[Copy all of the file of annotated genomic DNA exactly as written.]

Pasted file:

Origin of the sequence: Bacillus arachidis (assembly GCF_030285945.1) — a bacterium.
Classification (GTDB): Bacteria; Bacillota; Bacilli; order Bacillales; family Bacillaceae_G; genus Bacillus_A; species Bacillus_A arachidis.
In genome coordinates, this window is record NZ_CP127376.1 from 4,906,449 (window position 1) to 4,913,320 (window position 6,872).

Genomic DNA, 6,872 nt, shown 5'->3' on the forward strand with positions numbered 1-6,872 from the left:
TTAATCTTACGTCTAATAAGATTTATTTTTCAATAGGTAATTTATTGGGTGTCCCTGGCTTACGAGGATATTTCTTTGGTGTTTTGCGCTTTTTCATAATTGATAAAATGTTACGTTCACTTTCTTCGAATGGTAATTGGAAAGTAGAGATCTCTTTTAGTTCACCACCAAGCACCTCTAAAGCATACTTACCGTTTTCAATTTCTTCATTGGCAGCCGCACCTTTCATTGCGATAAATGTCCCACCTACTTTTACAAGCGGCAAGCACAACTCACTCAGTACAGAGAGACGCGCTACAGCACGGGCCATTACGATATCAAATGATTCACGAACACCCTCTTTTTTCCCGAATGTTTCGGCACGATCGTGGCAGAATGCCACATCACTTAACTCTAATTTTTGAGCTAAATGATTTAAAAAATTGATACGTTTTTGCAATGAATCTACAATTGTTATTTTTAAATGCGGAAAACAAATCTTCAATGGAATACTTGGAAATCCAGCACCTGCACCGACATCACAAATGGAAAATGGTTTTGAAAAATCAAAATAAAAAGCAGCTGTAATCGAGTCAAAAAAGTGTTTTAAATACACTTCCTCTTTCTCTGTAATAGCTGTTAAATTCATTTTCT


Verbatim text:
Origin of the sequence: Bacillus arachidis (assembly GCF_030285945.1) — a bacterium.
Classification (GTDB): Bacteria; Bacillota; Bacilli; order Bacillales; family Bacillaceae_G; genus Bacillus_A; species Bacillus_A arachidis.
In genome coordinates, this window is record NZ_CP127376.1 from 4,906,449 (window position 1) to 4,913,320 (window position 6,872).

Genomic DNA, 6,872 nt, shown 5'->3' on the forward strand with positions numbered 1-6,872 from the left:
TTAATCTTACGTCTAATAAGATTTATTTTTCAATAGGTAATTTATTGGGTGTCCCTGGCTTACGAGGATATTTCTTTGGTGTTTTGCGCTTTTTCATAATTGATAAAATGTTACGTTCACTTTCTTCGAATGGTAATTGGAAAGTAGAGATCTCTTTTAGTTCACCACCAAGCACCTCTAAAGCATACTTACCGTTTTCAATTTCTTCATTGGCAGCCGCACCTTTCATTGCGATAAATGTCCCACCTACTTTTACAAGCGGCAAGCACAACTCACTCAGTACAGAGAGACGCGCTACAGCACGGGCCATTACGATATCAAATGATTCACGAACACCCTCTTTTTTCCCGAATGTTTCGGCACGATCGTGGCAGAATGCCACATCACTTAACTCTAATTTTTGAGCTAAATGATTTAAAAAATTGATACGTTTTTGCAATGAATCTACAATTGTTATTTTTAAATGCGGAAAACAAATCTTCAATGGAATACTTGGAAATCCAGCACCTGCACCGACATCACAAATGGAAAATGGTTTTGAAAAATCAAAATAAAAAGCAGCTGTAATCGAGTCAAAAAAGTGTTTTAAATACACTTCCTCTTTCTCTGTAATAGCTGTTAAATTCATTTTCT